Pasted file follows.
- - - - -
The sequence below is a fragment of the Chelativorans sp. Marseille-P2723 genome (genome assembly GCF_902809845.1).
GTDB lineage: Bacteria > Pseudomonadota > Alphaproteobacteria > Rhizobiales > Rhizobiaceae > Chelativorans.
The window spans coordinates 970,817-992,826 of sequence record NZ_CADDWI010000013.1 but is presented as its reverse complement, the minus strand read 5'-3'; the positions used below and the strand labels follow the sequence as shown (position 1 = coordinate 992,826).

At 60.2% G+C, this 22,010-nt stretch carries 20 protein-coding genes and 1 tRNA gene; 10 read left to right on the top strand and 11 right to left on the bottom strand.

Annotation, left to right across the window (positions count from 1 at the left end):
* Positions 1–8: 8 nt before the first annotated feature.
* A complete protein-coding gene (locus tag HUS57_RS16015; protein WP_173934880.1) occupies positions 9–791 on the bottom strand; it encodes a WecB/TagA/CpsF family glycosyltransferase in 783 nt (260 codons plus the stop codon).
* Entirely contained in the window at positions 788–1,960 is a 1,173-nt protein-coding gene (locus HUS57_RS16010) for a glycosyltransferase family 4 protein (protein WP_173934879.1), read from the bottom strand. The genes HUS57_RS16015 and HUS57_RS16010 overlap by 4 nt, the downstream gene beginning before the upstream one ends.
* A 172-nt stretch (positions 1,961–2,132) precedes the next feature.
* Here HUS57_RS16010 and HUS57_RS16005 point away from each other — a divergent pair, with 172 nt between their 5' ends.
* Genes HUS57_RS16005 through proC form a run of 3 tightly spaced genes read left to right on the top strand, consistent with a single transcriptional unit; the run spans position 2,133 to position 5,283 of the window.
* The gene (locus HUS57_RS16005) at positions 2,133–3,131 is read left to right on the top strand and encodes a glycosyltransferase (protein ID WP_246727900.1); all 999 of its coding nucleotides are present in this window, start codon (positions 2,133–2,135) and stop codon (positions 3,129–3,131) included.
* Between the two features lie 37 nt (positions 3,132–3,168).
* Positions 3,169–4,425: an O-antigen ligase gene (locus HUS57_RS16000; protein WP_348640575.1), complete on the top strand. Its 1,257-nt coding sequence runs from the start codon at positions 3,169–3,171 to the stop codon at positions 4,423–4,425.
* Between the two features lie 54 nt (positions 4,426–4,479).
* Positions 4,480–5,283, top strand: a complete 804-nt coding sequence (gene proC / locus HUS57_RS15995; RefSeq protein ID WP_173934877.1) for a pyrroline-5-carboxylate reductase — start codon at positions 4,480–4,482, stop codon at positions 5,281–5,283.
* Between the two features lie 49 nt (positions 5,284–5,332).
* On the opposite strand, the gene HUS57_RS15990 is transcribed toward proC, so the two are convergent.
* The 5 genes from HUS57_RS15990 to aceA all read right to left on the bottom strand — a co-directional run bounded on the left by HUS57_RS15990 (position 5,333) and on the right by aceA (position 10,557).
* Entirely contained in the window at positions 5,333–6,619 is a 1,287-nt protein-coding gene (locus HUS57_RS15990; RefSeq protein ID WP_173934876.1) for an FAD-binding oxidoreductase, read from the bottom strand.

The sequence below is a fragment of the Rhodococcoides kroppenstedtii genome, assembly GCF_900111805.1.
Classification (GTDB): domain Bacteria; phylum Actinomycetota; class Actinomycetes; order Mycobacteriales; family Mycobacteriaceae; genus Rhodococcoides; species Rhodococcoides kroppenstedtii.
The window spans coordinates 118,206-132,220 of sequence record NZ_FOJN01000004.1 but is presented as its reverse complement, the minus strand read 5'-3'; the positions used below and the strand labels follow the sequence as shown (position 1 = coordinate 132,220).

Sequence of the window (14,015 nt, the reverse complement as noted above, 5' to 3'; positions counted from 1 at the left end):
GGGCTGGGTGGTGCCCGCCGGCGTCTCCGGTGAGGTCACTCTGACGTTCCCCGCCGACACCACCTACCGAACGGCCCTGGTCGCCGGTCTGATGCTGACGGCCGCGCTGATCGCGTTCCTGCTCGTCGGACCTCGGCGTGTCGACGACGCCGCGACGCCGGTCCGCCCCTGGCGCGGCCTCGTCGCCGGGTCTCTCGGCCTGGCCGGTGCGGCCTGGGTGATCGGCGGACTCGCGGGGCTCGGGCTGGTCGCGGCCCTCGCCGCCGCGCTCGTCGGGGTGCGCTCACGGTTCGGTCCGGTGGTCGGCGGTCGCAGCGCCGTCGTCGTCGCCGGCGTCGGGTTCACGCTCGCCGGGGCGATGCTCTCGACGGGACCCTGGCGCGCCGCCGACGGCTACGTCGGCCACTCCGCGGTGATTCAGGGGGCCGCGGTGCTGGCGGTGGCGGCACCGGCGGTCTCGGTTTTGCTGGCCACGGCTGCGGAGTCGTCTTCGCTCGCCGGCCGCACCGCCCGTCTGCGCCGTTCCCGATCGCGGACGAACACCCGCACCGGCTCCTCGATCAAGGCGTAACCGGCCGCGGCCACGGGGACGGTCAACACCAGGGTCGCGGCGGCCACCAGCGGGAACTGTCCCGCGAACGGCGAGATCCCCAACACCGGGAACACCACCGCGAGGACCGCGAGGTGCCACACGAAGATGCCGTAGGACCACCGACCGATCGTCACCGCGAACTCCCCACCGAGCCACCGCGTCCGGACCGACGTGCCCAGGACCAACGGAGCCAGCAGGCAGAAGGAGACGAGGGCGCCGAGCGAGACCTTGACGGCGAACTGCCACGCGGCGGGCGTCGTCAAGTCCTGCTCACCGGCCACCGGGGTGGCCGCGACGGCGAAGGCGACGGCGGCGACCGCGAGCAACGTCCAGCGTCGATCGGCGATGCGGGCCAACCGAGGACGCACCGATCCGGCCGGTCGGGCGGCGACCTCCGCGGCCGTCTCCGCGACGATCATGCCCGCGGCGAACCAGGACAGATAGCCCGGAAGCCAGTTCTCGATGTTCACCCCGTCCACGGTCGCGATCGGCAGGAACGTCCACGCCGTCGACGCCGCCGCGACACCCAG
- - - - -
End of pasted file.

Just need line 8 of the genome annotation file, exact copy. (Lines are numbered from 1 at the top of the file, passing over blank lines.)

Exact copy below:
* Entirely contained in the window at positions 788–1,960 is a 1,173-nt protein-coding gene (locus HUS57_RS16010) for a glycosyltransferase family 4 protein (protein WP_173934879.1), read from the bottom strand. The genes HUS57_RS16015 and HUS57_RS16010 overlap by 4 nt, the downstream gene beginning before the upstream one ends.